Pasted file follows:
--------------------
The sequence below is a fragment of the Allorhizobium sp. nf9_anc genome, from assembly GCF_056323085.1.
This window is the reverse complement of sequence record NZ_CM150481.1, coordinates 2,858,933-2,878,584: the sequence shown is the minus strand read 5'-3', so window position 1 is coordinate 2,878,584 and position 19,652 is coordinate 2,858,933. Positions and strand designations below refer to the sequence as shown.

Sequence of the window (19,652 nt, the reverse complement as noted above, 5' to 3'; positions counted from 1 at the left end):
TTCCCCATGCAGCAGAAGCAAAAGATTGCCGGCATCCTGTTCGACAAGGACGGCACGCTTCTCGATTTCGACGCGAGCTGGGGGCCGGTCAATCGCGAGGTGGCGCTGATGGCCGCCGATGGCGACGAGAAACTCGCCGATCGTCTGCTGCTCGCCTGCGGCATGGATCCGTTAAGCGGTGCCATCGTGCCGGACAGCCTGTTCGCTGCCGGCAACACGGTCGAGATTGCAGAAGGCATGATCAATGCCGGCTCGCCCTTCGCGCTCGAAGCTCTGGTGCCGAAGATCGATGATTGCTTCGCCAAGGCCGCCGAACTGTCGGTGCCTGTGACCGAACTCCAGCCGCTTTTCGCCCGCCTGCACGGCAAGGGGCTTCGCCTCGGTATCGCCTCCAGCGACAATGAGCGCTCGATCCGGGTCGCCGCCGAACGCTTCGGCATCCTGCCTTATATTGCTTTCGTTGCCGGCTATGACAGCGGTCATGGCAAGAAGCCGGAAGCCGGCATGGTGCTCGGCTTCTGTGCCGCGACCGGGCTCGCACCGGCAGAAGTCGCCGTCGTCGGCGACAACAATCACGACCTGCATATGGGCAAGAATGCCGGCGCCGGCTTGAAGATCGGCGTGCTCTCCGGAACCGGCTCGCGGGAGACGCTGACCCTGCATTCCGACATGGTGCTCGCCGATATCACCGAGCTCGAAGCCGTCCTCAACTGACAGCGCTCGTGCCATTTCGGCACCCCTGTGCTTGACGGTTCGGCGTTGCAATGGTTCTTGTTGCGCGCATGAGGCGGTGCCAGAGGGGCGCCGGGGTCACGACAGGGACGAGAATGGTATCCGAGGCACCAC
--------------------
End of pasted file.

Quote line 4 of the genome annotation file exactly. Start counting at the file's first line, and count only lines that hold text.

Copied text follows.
TTCCCCATGCAGCAGAAGCAAAAGATTGCCGGCATCCTGTTCGACAAGGACGGCACGCTTCTCGATTTCGACGCGAGCTGGGGGCCGGTCAATCGCGAGGTGGCGCTGATGGCCGCCGATGGCGACGAGAAACTCGCCGATCGTCTGCTGCTCGCCTGCGGCATGGATCCGTTAAGCGGTGCCATCGTGCCGGACAGCCTGTTCGCTGCCGGCAACACGGTCGAGATTGCAGAAGGCATGATCAATGCCGGCTCGCCCTTCGCGCTCGAAGCTCTGGTGCCGAAGATCGATGATTGCTTCGCCAAGGCCGCCGAACTGTCGGTGCCTGTGACCGAACTCCAGCCGCTTTTCGCCCGCCTGCACGGCAAGGGGCTTCGCCTCGGTATCGCCTCCAGCGACAATGAGCGCTCGATCCGGGTCGCCGCCGAACGCTTCGGCATCCTGCCTTATATTGCTTTCGTTGCCGGCTATGACAGCGGTCATGGCAAGAAGCCGGAAGCCGGCATGGTGCTCGGCTTCTGTGCCGCGACCGGGCTCGCACCGGCAGAAGTCGCCGTCGTCGGCGACAACAATCACGACCTGCATATGGGCAAGAATGCCGGCGCCGGCTTGAAGATCGGCGTGCTCTCCGGAACCGGCTCGCGGGAGACGCTGACCCTGCATTCCGACATGGTGCTCGCCGATATCACCGAGCTCGAAGCCGTCCTCAACTGACAGCGCTCGTGCCATTTCGGCACCCCTGTGCTTGACGGTTCGGCGTTGCAATGGTTCTTGTTGCGCGCATGAGGCGGTGCCAGAGGGGCGCCGGGGTCACGACAGGGACGAGAATGGTATCCGAGGCACCAC